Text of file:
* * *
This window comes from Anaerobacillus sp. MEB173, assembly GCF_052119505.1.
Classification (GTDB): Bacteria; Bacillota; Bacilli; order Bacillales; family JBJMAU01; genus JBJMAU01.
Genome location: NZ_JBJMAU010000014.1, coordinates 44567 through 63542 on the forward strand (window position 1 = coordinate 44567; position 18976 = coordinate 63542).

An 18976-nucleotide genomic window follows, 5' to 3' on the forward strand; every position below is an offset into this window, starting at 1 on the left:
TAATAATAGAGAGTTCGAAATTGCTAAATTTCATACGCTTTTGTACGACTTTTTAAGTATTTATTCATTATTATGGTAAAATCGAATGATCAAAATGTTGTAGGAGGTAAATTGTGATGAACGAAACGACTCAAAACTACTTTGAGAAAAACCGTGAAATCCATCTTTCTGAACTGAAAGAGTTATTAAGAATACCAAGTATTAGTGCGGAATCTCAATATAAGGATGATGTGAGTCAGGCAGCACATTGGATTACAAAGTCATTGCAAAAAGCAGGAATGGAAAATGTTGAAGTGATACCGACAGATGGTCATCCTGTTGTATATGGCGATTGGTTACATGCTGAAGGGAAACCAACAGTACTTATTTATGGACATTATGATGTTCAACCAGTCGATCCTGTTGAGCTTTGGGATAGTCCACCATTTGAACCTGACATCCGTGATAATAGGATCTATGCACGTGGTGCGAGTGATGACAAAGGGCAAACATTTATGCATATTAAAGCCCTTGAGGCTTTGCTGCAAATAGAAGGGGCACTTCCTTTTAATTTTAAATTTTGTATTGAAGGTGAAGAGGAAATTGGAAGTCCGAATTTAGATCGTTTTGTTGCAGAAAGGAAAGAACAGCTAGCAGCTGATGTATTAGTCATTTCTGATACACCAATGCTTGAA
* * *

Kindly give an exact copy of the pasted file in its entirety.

This window comes from Anaerobacillus sp. MEB173, assembly GCF_052119505.1.
Classification (GTDB): Bacteria; Bacillota; Bacilli; order Bacillales; family JBJMAU01; genus JBJMAU01.
Genome location: NZ_JBJMAU010000014.1, coordinates 44567 through 63542 on the forward strand (window position 1 = coordinate 44567; position 18976 = coordinate 63542).

An 18976-nucleotide genomic window follows, 5' to 3' on the forward strand; every position below is an offset into this window, starting at 1 on the left:
TAATAATAGAGAGTTCGAAATTGCTAAATTTCATACGCTTTTGTACGACTTTTTAAGTATTTATTCATTATTATGGTAAAATCGAATGATCAAAATGTTGTAGGAGGTAAATTGTGATGAACGAAACGACTCAAAACTACTTTGAGAAAAACCGTGAAATCCATCTTTCTGAACTGAAAGAGTTATTAAGAATACCAAGTATTAGTGCGGAATCTCAATATAAGGATGATGTGAGTCAGGCAGCACATTGGATTACAAAGTCATTGCAAAAAGCAGGAATGGAAAATGTTGAAGTGATACCGACAGATGGTCATCCTGTTGTATATGGCGATTGGTTACATGCTGAAGGGAAACCAACAGTACTTATTTATGGACATTATGATGTTCAACCAGTCGATCCTGTTGAGCTTTGGGATAGTCCACCATTTGAACCTGACATCCGTGATAATAGGATCTATGCACGTGGTGCGAGTGATGACAAAGGGCAAACATTTATGCATATTAAAGCCCTTGAGGCTTTGCTGCAAATAGAAGGGGCACTTCCTTTTAATTTTAAATTTTGTATTGAAGGTGAAGAGGAAATTGGAAGTCCGAATTTAGATCGTTTTGTTGCAGAAAGGAAAGAACAGCTAGCAGCTGATGTATTAGTCATTTCTGATACACCAATGCTTGAA